Browning vs. not browning: If you insist on very lean first cut only, or if you are cooking for such a small number of people that a larger piece of meat becomes ridiculous or unaffordable, by all means brown the meat first -- over medium heat. A whole brisket is, for one thing, too large to brown in home-sized pots on a home range.

    On liquid: There is no need to add any liquid, especially if you do not brown the meat first. The vegetables and meat will produce an enormous amount of moisture as they cook. Even the browned meat and onions produce enough moisture to create some concentrated sauce. However, if you want a lot of sauce, add about a half-cup of beef broth or red wine to the pan with the browned piece of brisket.

    For the 10-pound piece of whole brisket, I followed these directions exactly. (Such a sizable piece of meat should make at least 20 servings.)

2   very large cloves garlic, finely chopped
     
1   8 to 10-pound brisket
     
1 1/2 teaspoons coarse sea salt
     
1/2   teaspoon freshly ground black pepper
4   pounds onions, halved and sliced
     
3   medium carrots, sliced into 1/4-inch thick rounds
     
2 large, outside ribs celery, sliced 1/4-inch thick
     
4   small bay leaves

    1. Rub 1 chopped clove of garlic into each side of the meat.

    2. Salt and pepper the meat on both sides.

    3. Spread the onions, carrots and celery on the bottom of the pan. Put the meat over the vegetables. Put 2 bay leaves under the meat, 2 on top of the meat.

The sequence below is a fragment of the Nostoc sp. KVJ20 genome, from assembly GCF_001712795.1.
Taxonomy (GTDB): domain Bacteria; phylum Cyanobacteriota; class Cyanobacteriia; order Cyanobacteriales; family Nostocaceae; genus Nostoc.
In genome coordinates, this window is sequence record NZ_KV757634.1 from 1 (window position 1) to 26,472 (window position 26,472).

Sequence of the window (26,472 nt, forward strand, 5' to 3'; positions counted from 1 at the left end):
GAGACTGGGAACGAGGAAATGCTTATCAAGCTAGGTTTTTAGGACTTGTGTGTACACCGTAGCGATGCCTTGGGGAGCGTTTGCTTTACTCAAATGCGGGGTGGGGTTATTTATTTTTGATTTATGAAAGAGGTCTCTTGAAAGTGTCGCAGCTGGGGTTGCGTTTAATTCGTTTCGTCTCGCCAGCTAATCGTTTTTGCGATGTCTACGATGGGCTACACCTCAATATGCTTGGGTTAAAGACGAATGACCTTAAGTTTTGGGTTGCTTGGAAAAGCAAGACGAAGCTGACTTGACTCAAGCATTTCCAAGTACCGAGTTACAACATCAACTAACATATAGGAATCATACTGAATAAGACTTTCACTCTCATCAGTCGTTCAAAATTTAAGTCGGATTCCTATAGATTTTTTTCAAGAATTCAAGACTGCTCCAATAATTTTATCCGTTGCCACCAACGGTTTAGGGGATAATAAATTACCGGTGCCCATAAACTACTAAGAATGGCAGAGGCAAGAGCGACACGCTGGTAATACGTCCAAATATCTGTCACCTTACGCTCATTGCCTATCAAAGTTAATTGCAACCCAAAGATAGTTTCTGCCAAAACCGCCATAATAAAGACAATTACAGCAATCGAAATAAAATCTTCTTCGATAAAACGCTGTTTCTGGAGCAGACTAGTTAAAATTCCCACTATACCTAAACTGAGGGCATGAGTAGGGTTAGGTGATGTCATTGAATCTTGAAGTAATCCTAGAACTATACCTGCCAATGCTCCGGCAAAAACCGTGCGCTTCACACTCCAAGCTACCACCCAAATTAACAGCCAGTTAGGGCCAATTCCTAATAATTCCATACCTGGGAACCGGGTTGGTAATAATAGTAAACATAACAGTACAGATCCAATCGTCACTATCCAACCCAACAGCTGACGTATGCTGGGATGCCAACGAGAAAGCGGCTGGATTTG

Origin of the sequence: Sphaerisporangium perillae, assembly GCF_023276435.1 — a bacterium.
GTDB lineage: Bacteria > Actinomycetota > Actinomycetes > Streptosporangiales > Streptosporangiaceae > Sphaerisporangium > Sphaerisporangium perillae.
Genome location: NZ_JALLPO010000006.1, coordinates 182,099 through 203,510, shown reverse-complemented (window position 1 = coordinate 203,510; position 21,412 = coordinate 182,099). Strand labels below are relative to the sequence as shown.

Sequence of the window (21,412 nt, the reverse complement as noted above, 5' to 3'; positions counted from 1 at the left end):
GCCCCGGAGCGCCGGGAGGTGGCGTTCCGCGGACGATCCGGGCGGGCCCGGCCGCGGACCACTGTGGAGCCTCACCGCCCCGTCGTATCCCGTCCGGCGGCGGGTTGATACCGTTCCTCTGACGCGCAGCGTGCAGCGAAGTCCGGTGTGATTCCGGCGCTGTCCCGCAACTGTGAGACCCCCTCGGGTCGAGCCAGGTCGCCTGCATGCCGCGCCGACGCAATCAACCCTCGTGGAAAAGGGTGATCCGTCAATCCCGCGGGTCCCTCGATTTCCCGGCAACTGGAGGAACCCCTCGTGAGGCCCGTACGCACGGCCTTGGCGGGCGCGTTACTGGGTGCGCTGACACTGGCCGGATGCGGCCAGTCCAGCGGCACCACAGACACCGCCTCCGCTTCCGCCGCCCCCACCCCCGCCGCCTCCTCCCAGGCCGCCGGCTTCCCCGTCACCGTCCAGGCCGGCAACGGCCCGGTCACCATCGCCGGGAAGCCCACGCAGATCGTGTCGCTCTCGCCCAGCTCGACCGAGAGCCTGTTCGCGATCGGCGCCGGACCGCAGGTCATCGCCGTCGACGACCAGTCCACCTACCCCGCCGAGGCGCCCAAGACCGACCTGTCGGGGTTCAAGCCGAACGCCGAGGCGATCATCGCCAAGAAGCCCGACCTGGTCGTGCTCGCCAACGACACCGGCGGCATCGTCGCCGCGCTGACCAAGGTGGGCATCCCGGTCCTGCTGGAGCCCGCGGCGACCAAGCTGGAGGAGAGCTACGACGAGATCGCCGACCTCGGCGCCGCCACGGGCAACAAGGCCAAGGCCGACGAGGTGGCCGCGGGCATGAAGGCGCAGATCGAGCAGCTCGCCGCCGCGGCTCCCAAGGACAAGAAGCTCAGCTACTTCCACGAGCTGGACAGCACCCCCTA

4. Cover the pan tightly with aluminum foil and cook in a preheated 350-degree oven for 4 hours, until meat is just tender.

    5. Let meat rest 20 minutes, then slice: Cut the second cut off of the first cut and trim off and discard the layer of fat between them. Slice both cuts across the grain, either straight down or at a slight diagonal angle. Skim any fat off the juices left in the pan, and serve the onions and vegetables with the juices as a sauce for both the meat and any starch accompaniment. If desired, you can puree some of the vegetables to make a thicker sauce.

    6. If preparing ahead for serving another day, refrigerate until several hours before serving time. Skim hardened fat off the surface of the liquid that has collected around the meat, and off the surface of the meat. Allow the meat to come to room temperature before final heating.

    7. About an hour before serving, using a long-bladed, preferably serrated knife (I use a bread knife), slice the meat about 1/4-inch thick. It will require a sawing motion and a strong arm. Do not disturb the conformation of the meat. Return the meat to the roasting pan as if it was still a whole brisket.

    8. Baste with pan juices and heat, uncovered, for 45 minutes to 1 hour, basting a few times during that period. The surface of the meat should have browned nicely, and the slices of meat should be heated through and fork tender. Trim excess fat off the meat on the plate, as it is eaten.

    9. Serving suggestion: Serve with kasha (buckwheat groats): Follow the directions on the back of the box, and top each helping with onions and juices from the pot roast. Or prepare kasha varnishkes: cooked buckwheat groats tossed with bow-tie macaroni and flavored with sauteed onions. Or serve with mashed potatoes flavored with schmaltz (chicken fat) and, if available, gribenes (the cracklings and blackened onions left from rendering the chicken fat), also topped with pan juices and onions. A green vegetable is up to you.